This work will be included in the forthcoming Catalogue Raisonné of Cy Twombly Drawings being prepared by Nicola Del Roscio.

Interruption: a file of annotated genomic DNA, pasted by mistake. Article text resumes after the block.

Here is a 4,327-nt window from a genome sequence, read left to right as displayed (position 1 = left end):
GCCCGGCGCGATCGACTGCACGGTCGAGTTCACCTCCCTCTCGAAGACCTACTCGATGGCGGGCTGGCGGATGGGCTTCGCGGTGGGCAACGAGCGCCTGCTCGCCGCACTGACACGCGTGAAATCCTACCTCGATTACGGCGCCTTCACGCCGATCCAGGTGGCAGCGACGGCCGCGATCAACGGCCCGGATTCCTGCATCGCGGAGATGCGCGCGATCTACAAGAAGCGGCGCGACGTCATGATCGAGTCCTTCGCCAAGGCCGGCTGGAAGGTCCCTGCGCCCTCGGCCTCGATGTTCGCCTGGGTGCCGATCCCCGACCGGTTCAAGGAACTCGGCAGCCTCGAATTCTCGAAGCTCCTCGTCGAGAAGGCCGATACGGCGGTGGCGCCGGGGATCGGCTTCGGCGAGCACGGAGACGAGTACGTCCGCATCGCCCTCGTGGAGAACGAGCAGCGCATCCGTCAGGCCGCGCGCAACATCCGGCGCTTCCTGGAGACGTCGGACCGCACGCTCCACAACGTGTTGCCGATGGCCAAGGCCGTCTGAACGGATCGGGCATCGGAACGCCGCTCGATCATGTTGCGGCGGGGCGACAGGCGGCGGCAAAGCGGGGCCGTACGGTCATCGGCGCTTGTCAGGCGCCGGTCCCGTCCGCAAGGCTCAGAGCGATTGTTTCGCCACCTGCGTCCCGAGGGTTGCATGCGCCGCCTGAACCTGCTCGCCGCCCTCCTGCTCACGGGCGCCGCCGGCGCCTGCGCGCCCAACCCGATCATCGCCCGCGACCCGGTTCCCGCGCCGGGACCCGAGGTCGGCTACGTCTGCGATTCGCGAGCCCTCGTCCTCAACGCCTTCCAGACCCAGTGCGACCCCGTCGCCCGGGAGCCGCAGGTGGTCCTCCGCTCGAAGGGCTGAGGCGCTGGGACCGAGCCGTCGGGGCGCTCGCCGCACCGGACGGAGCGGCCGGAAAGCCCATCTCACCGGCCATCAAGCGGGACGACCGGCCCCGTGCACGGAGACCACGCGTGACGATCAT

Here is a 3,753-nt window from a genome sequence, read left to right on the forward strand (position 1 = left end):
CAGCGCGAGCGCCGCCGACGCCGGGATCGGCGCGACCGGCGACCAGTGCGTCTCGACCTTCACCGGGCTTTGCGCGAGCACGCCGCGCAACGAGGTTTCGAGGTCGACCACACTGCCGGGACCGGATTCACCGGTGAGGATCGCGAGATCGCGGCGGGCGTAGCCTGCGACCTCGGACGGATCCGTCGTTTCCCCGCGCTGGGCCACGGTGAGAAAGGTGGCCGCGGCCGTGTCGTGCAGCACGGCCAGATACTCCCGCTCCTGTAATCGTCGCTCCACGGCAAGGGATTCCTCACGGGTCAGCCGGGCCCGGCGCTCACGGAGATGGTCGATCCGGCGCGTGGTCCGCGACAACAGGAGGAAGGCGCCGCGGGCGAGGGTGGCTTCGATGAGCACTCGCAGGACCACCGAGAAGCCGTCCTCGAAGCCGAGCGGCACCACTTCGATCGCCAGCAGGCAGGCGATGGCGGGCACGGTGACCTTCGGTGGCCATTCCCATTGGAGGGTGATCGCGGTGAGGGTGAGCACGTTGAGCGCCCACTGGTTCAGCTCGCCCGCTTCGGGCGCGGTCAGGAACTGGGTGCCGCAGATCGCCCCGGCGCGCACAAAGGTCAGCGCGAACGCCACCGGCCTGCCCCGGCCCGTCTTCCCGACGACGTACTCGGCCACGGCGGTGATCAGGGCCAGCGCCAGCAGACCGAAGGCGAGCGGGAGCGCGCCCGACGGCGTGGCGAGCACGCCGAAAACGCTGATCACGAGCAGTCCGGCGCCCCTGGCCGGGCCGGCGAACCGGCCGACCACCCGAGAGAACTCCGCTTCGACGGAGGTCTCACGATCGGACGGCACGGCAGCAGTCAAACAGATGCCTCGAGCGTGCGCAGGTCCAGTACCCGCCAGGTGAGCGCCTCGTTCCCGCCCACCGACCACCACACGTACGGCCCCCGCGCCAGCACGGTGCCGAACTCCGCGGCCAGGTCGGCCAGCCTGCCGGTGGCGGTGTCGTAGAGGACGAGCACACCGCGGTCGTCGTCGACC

Twombly's move to Italy in 1957 afforded the artist not only the extraordinary light of the Mediterranean, which is revealed here in a mix of areas of brushed gray oils with shimmering highlight and the linear agitated transparencies of calligriphy, but also access to the layered history of the region, which is the armature on which Nike Androgyne is structured. From the 1960s on, Twombly referred to mythological and historical themes and motifs from the classical world through direct and indirect references - scrawled words across a white field against which are balanced seemingly random markings, their expressively organic and off-kilter geometric shapes a palimpsest in the literal sense of marked, erased, and reused fields covered with obsessive scribbles, scratches, and swirls of pooling color. Twombly's efforts to resist, if not unlearn, traditional art school techniques and the compositional structures that would often dictate the disposition of figures or shapes on a two-dimensional plane should be understood as an effort by the artist to "de-skill," to invest in the brinksmanship of haphazardness. A lush ovoid of seemingly variegated overlaid arcs and concentric circles, moving from an outer wash of yellow, to opaque grey highlighted with white, and on to an aquamarine blue enfolds a small area of flesh-toned pigment embedded in the central vortex. This sensuous chromatic coil is overlaid with erratic lines of purple, brown, and blue linear pirouettes and undulating arches in crayon. Sprouting upward and out through the bands of colored whorls, a grey tubular column terminates in a flash of red and yellow that unleashes an upsurge of swirling, decompressed matter. The dynamic centripetal movement of chroma is contrasted with the spare hand-written inscription against a white, raw ground.